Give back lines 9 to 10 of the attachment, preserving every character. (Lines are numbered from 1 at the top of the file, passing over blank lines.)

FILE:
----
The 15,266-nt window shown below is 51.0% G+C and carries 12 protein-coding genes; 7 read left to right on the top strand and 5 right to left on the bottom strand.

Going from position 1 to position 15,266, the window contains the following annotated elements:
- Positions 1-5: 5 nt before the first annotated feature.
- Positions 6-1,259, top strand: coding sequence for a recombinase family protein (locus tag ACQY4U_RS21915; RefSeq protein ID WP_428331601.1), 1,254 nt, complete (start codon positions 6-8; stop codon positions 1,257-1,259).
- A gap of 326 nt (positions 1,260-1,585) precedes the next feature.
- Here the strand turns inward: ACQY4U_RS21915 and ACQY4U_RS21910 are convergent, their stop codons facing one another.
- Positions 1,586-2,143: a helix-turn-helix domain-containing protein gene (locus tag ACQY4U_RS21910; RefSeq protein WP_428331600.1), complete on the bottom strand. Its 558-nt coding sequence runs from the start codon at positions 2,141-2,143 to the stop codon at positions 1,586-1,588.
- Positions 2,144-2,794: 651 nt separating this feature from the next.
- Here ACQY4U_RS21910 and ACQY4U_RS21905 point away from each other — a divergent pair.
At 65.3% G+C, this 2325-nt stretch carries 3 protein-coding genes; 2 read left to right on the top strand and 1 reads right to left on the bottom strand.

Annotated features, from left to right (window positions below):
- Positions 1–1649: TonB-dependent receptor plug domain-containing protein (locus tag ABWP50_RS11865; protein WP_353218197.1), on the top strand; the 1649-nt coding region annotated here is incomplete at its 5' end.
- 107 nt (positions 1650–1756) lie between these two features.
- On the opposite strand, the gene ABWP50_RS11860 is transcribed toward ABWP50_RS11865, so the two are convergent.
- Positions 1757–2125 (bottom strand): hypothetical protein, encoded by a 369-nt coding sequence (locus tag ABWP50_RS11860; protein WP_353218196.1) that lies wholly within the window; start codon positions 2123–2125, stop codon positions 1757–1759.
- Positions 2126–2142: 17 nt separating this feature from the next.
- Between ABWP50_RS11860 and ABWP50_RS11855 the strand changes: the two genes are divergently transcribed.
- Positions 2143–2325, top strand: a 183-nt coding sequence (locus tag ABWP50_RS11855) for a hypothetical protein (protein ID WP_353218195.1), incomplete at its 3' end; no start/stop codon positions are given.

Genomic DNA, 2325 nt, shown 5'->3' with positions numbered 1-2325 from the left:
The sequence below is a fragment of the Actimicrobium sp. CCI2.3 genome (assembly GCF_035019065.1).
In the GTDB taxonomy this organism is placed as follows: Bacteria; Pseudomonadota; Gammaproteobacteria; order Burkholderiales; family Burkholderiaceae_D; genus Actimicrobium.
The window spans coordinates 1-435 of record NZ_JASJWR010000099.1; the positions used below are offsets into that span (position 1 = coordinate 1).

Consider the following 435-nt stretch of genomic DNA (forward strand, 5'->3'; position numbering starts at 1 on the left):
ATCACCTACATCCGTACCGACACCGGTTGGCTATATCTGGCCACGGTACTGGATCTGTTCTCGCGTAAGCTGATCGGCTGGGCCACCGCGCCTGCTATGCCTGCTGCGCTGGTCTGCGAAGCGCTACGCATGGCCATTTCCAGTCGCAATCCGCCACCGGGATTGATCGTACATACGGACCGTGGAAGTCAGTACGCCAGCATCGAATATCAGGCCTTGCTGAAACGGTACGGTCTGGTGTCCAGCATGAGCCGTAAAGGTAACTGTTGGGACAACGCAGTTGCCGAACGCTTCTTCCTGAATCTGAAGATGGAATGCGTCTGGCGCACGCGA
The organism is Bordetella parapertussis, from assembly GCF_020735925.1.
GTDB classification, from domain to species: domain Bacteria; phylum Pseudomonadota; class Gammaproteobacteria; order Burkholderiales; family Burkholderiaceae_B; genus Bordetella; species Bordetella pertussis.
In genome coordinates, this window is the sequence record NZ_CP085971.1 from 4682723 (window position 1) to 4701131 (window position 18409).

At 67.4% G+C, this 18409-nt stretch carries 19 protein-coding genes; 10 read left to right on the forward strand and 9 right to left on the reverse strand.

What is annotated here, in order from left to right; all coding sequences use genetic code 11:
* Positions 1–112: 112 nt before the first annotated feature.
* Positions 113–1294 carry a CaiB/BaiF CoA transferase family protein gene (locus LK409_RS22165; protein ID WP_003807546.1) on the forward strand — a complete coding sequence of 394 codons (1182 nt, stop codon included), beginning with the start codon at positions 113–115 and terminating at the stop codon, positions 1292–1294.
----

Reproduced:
- Here ACQY4U_RS21910 and ACQY4U_RS21905 point away from each other — a divergent pair.
At 65.3% G+C, this 2325-nt stretch carries 3 protein-coding genes; 2 read left to right on the top strand and 1 reads right to left on the bottom strand.